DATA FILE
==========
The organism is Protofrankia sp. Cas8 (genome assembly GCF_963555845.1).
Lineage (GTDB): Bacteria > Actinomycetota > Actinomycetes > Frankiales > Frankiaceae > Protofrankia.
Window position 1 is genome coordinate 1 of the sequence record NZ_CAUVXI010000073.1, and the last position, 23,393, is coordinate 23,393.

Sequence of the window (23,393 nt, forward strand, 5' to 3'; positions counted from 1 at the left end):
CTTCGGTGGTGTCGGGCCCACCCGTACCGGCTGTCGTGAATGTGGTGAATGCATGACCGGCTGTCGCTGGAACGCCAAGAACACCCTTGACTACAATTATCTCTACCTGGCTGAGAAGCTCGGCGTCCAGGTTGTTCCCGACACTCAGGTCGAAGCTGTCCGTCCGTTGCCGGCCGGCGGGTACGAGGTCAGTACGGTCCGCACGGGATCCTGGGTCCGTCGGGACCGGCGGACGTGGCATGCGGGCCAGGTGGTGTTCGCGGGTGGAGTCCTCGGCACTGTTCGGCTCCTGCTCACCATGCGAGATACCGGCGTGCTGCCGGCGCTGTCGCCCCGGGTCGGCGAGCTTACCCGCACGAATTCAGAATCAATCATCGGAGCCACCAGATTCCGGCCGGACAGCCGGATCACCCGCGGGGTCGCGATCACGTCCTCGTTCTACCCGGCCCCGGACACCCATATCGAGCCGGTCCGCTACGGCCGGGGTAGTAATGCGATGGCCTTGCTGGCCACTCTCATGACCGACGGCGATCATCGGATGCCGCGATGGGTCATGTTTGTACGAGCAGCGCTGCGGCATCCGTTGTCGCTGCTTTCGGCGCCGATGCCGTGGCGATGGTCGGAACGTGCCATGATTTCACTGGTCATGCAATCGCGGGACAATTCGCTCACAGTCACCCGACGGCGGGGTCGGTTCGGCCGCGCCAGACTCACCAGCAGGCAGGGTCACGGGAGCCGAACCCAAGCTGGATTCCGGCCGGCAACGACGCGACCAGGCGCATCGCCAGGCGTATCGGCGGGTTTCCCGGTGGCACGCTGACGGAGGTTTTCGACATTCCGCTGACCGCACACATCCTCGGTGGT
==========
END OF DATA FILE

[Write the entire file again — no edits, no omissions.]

The organism is Protofrankia sp. Cas8 (genome assembly GCF_963555845.1).
Lineage (GTDB): Bacteria > Actinomycetota > Actinomycetes > Frankiales > Frankiaceae > Protofrankia.
Window position 1 is genome coordinate 1 of the sequence record NZ_CAUVXI010000073.1, and the last position, 23,393, is coordinate 23,393.

Sequence of the window (23,393 nt, forward strand, 5' to 3'; positions counted from 1 at the left end):
CTTCGGTGGTGTCGGGCCCACCCGTACCGGCTGTCGTGAATGTGGTGAATGCATGACCGGCTGTCGCTGGAACGCCAAGAACACCCTTGACTACAATTATCTCTACCTGGCTGAGAAGCTCGGCGTCCAGGTTGTTCCCGACACTCAGGTCGAAGCTGTCCGTCCGTTGCCGGCCGGCGGGTACGAGGTCAGTACGGTCCGCACGGGATCCTGGGTCCGTCGGGACCGGCGGACGTGGCATGCGGGCCAGGTGGTGTTCGCGGGTGGAGTCCTCGGCACTGTTCGGCTCCTGCTCACCATGCGAGATACCGGCGTGCTGCCGGCGCTGTCGCCCCGGGTCGGCGAGCTTACCCGCACGAATTCAGAATCAATCATCGGAGCCACCAGATTCCGGCCGGACAGCCGGATCACCCGCGGGGTCGCGATCACGTCCTCGTTCTACCCGGCCCCGGACACCCATATCGAGCCGGTCCGCTACGGCCGGGGTAGTAATGCGATGGCCTTGCTGGCCACTCTCATGACCGACGGCGATCATCGGATGCCGCGATGGGTCATGTTTGTACGAGCAGCGCTGCGGCATCCGTTGTCGCTGCTTTCGGCGCCGATGCCGTGGCGATGGTCGGAACGTGCCATGATTTCACTGGTCATGCAATCGCGGGACAATTCGCTCACAGTCACCCGACGGCGGGGTCGGTTCGGCCGCGCCAGACTCACCAGCAGGCAGGGTCACGGGAGCCGAACCCAAGCTGGATTCCGGCCGGCAACGACGCGACCAGGCGCATCGCCAGGCGTATCGGCGGGTTTCCCGGTGGCACGCTGACGGAGGTTTTCGACATTCCGCTGACCGCACACATCCTCGGTGGT